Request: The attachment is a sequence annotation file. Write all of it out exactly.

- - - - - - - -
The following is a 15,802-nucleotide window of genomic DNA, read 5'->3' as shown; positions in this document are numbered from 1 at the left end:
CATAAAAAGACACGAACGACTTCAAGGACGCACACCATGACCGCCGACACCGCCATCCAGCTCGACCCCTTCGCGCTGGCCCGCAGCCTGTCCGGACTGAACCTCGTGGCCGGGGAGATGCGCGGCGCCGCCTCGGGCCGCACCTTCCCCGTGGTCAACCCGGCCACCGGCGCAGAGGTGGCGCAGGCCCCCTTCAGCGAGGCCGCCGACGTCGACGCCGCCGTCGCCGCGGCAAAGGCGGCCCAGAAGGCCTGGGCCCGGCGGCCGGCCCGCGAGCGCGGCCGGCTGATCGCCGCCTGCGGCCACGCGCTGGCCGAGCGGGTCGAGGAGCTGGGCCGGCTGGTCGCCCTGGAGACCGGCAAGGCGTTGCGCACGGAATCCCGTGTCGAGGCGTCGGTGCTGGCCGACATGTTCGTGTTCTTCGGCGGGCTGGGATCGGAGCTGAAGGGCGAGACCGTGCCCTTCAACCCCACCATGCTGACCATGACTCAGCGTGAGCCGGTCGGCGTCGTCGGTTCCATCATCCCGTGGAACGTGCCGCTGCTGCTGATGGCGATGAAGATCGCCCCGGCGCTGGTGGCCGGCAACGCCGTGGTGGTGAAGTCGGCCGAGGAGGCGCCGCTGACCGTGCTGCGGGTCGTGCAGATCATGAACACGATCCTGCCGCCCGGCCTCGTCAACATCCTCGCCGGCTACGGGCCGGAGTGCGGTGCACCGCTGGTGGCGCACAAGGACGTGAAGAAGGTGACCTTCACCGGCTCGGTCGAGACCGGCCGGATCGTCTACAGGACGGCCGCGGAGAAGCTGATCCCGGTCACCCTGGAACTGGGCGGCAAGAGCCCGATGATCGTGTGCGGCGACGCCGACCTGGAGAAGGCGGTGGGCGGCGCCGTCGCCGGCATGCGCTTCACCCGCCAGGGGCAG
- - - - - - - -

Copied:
The following is a 15,802-nucleotide window of genomic DNA, read 5'->3' as shown; positions in this document are numbered from 1 at the left end:
CATAAAAAGACACGAACGACTTCAAGGACGCACACCATGACCGCCGACACCGCCATCCAGCTCGACCCCTTCGCGCTGGCCCGCAGCCTGTCCGGACTGAACCTCGTGGCCGGGGAGATGCGCGGCGCCGCCTCGGGCCGCACCTTCCCCGTGGTCAACCCGGCCACCGGCGCAGAGGTGGCGCAGGCCCCCTTCAGCGAGGCCGCCGACGTCGACGCCGCCGTCGCCGCGGCAAAGGCGGCCCAGAAGGCCTGGGCCCGGCGGCCGGCCCGCGAGCGCGGCCGGCTGATCGCCGCCTGCGGCCACGCGCTGGCCGAGCGGGTCGAGGAGCTGGGCCGGCTGGTCGCCCTGGAGACCGGCAAGGCGTTGCGCACGGAATCCCGTGTCGAGGCGTCGGTGCTGGCCGACATGTTCGTGTTCTTCGGCGGGCTGGGATCGGAGCTGAAGGGCGAGACCGTGCCCTTCAACCCCACCATGCTGACCATGACTCAGCGTGAGCCGGTCGGCGTCGTCGGTTCCATCATCCCGTGGAACGTGCCGCTGCTGCTGATGGCGATGAAGATCGCCCCGGCGCTGGTGGCCGGCAACGCCGTGGTGGTGAAGTCGGCCGAGGAGGCGCCGCTGACCGTGCTGCGGGTCGTGCAGATCATGAACACGATCCTGCCGCCCGGCCTCGTCAACATCCTCGCCGGCTACGGGCCGGAGTGCGGTGCACCGCTGGTGGCGCACAAGGACGTGAAGAAGGTGACCTTCACCGGCTCGGTCGAGACCGGCCGGATCGTCTACAGGACGGCCGCGGAGAAGCTGATCCCGGTCACCCTGGAACTGGGCGGCAAGAGCCCGATGATCGTGTGCGGCGACGCCGACCTGGAGAAGGCGGTGGGCGGCGCCGTCGCCGGCATGCGCTTCACCCGCCAGGGGCAG